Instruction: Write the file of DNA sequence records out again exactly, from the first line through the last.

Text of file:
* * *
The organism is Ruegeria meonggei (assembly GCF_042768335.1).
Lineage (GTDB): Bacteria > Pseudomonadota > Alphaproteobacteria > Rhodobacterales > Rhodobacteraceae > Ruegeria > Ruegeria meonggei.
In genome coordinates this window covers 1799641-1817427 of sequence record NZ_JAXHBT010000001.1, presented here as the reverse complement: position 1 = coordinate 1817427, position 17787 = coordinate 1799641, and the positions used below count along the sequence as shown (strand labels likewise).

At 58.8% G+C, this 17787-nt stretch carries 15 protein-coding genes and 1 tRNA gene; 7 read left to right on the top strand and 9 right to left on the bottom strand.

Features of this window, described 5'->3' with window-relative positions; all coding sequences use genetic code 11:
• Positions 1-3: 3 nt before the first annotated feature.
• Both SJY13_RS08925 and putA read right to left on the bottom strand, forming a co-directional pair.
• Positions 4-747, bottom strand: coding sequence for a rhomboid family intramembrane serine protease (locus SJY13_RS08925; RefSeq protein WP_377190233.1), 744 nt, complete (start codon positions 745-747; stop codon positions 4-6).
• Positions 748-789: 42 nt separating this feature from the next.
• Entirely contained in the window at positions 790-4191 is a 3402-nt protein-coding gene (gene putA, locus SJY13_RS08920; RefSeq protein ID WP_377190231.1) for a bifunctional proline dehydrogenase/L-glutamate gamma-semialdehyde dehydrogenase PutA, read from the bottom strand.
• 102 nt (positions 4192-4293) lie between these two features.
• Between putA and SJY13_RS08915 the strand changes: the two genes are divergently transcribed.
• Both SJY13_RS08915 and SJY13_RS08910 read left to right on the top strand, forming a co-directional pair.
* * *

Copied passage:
The organism is Ruegeria meonggei (assembly GCF_042768335.1).
Lineage (GTDB): Bacteria > Pseudomonadota > Alphaproteobacteria > Rhodobacterales > Rhodobacteraceae > Ruegeria > Ruegeria meonggei.
In genome coordinates this window covers 1799641-1817427 of sequence record NZ_JAXHBT010000001.1, presented here as the reverse complement: position 1 = coordinate 1817427, position 17787 = coordinate 1799641, and the positions used below count along the sequence as shown (strand labels likewise).

At 58.8% G+C, this 17787-nt stretch carries 15 protein-coding genes and 1 tRNA gene; 7 read left to right on the top strand and 9 right to left on the bottom strand.

Features of this window, described 5'->3' with window-relative positions; all coding sequences use genetic code 11:
• Positions 1-3: 3 nt before the first annotated feature.
• Both SJY13_RS08925 and putA read right to left on the bottom strand, forming a co-directional pair.
• Positions 4-747, bottom strand: coding sequence for a rhomboid family intramembrane serine protease (locus SJY13_RS08925; RefSeq protein WP_377190233.1), 744 nt, complete (start codon positions 745-747; stop codon positions 4-6).
• Positions 748-789: 42 nt separating this feature from the next.
• Entirely contained in the window at positions 790-4191 is a 3402-nt protein-coding gene (gene putA, locus SJY13_RS08920; RefSeq protein ID WP_377190231.1) for a bifunctional proline dehydrogenase/L-glutamate gamma-semialdehyde dehydrogenase PutA, read from the bottom strand.
• 102 nt (positions 4192-4293) lie between these two features.
• Between putA and SJY13_RS08915 the strand changes: the two genes are divergently transcribed.
• Both SJY13_RS08915 and SJY13_RS08910 read left to right on the top strand, forming a co-directional pair.